Transaction-Centric NPM: Enabling IT/Business Collaboration

IT Operations and Digital Disruption

One of the consequences of digital disruption is that IT is propelled much closer to users, who expect applications and services to be available and to perform well anytime, anywhere, on any device. Communicating with the business now more than ever requires communicating with these users, and effective communication requires a clear understanding of their experience with the application services you deliver. But how well do you understand end-user experience? To answer that question, let’s first define end-user experience as the transaction response time a user receives from an application service; click to glass seems to be the term in vogue. Alternatively, you can look at the question from a different perspective: How is the quality of your application services measured? Are you driven primarily by infrastructure and application performance metrics, or by end-user experience?

Whether your data center supports customer facing applications that directly generate revenue, or enterprise applications that automate and manage critical business processes – or, increasingly, both – application performance matters. It is the way your service quality is perceived by your users – consumers or employees. Business owners understand this intrinsically; poor ecommerce site performance results in lost revenue and damaged loyalty, while internally, poor application performance leads to decreased productivity and lost business opportunities.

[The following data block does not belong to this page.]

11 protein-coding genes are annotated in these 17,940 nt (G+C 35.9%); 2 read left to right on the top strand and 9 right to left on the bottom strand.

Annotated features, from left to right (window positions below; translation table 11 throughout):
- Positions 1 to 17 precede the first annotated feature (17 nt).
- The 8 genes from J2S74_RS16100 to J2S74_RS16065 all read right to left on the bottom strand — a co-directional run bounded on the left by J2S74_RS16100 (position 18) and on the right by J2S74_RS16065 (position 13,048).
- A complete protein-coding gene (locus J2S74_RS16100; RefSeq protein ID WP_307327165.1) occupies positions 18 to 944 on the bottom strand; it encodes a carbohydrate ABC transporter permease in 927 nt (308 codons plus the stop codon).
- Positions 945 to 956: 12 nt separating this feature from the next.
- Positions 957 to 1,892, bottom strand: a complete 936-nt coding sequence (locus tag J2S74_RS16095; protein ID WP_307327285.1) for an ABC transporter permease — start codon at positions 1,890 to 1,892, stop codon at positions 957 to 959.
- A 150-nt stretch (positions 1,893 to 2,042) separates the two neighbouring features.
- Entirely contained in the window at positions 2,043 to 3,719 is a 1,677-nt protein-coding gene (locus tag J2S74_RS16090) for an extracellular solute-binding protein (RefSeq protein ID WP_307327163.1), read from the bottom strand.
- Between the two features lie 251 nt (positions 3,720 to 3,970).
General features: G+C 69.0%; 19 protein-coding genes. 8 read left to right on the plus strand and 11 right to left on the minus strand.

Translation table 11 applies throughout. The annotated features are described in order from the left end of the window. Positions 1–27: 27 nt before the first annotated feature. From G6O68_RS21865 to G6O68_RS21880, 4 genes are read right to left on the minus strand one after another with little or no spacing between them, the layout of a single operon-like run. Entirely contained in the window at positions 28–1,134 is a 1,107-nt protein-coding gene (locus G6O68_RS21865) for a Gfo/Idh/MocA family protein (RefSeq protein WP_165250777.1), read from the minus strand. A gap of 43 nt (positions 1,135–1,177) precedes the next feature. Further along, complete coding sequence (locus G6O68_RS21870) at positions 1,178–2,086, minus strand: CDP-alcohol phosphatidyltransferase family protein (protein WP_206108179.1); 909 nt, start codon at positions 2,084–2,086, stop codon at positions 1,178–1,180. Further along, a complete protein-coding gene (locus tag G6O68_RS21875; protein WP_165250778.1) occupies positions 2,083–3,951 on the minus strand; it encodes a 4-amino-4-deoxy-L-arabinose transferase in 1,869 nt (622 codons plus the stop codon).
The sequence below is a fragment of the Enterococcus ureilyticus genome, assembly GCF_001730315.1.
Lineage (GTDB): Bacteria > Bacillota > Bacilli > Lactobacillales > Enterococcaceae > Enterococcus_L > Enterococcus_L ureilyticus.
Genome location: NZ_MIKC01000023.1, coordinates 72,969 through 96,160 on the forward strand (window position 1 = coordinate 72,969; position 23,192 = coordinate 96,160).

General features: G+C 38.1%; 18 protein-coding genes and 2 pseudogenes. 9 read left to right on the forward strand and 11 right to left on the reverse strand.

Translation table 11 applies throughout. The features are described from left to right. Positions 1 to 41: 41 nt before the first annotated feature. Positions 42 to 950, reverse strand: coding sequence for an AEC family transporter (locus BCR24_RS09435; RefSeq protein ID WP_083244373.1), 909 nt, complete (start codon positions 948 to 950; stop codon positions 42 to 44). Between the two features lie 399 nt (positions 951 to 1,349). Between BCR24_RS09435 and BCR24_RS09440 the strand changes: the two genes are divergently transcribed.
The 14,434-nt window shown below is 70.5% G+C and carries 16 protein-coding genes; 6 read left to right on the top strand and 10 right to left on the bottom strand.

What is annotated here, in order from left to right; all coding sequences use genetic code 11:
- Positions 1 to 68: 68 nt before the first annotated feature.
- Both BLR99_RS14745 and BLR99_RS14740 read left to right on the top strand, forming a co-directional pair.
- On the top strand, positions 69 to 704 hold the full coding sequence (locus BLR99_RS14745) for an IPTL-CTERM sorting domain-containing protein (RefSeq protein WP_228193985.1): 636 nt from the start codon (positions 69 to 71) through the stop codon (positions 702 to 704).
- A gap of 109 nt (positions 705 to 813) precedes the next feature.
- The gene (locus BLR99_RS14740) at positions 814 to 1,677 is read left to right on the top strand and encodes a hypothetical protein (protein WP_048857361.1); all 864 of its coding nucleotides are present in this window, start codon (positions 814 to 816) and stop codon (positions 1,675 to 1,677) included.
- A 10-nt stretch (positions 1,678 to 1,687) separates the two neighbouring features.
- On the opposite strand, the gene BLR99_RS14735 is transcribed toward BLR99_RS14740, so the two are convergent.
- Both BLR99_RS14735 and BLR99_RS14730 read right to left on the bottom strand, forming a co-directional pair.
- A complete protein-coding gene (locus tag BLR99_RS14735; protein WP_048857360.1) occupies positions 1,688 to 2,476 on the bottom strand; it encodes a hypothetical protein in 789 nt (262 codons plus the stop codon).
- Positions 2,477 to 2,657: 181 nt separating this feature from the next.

APM’s Three Aspects

Application performance monitoring can be segmented into three aspects, or disciplines:

  • Device monitoring provides critical visibility into the health of the infrastructure components – the servers, disks, switches, routers, firewalls, desktops, etc. required to deliver application services.
  • Application monitoring provides visibility into critical application components, such as application containers, methods, databases, APIs, etc.